Every Swedish GSM operator have blocked SMS messages that originated
from the ICQ network. Although you'll be free to install the software
below in your phone, you will not be able to send messages to Swedish
If this software gets widespread, I believe operators in other countries
> -----Original Message-----
> From: keitai-l-bounce_at_appelsiini.net
> [mailto:keitai-l-bounce_at_appelsiini.net] On Behalf Of Giovanni Bertani
> Sent: den 13 maj 2003 16:06
> To: keitai-l_at_appelsiini.net
> Subject: (keitai-l) Re: (keitai) Closing Walled Gardens and
> Java vs. NativeApplications - Examples
> Here are some simple examples of what can
> be done when you can develop and distribute
> software for keitais without any limit:
> SMSSend is used for sending SMS messages
> over GPRS, HSCSD or CSD. SMS is sent over
> internet using ICQ network. If you use GPRS you
> only have to pay for the data, which is sent to web
> server. This is usually below 1kB; witch is usually
> much cheaper than sending an SMS in a normal way.
> Application is written in Java 2 Micro edition.
> Theoretically it should run on every mobile phone
> or PDA that supports J2ME standard. I say
> theoretically because every phone has its own fetchers.
> Is has been tested on latest Nokia, Siemens and
> Motorola phones.
> Another example is BLOGPLANET:
> With BlogPlanet, updating your blog while you're on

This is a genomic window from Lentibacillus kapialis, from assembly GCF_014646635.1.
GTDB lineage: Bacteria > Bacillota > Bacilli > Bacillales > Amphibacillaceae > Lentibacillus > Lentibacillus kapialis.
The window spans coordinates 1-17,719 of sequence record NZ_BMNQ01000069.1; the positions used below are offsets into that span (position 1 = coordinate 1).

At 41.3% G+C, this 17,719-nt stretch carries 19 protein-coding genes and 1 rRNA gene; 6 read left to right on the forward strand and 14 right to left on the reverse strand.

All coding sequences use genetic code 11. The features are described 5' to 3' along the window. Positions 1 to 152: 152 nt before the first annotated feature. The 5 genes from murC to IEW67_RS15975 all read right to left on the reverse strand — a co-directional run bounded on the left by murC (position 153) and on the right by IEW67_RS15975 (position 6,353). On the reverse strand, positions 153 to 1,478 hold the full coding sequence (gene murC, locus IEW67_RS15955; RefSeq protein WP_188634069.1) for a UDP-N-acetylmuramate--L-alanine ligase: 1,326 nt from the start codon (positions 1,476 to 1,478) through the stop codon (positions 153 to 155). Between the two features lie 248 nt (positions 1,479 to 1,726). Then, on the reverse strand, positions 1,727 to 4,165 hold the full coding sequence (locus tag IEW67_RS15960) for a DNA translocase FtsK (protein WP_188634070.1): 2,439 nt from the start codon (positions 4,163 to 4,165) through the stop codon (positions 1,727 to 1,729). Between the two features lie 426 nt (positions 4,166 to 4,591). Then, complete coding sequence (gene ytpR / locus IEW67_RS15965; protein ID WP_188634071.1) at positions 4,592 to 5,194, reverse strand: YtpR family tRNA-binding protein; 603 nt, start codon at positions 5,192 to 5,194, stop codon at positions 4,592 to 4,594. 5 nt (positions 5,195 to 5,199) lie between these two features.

> the go is as easy as writing an SMS. It runs on your
> mobile and lets you write new blog entries, send them
> to your blog, edit them afterwards and delete them.
> On top of that, you can take pictures with the
> mobile's built-in camera and include them in
> your posts.
> Ximplify SeleQ
SeleQ gives you greater control over your phone=92s
internal resources. Organise & manage your files, open
images, capture screen shots and turn your phone into a
You can also set Operator Logo, copy Inbox attachments
and view animated GIFs. It also has Text Editor as well
as Advanced Search functions
Basically you can access and copy any content stored on your phone...
All these 3 applications are developed
and distributed in an independent way.
The first one goes against the operator interest.
The second and the third have been developed
The first and the third could never pass an
operator approval in JP...
I know that they are not impressive innovative
applications yet, but it just an example how a free
mobile software market is developing in EU
with special attention to the interest of the user.
I see this as other examples as juts the beginning...
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Received on Tue May 13 17:34:29 2003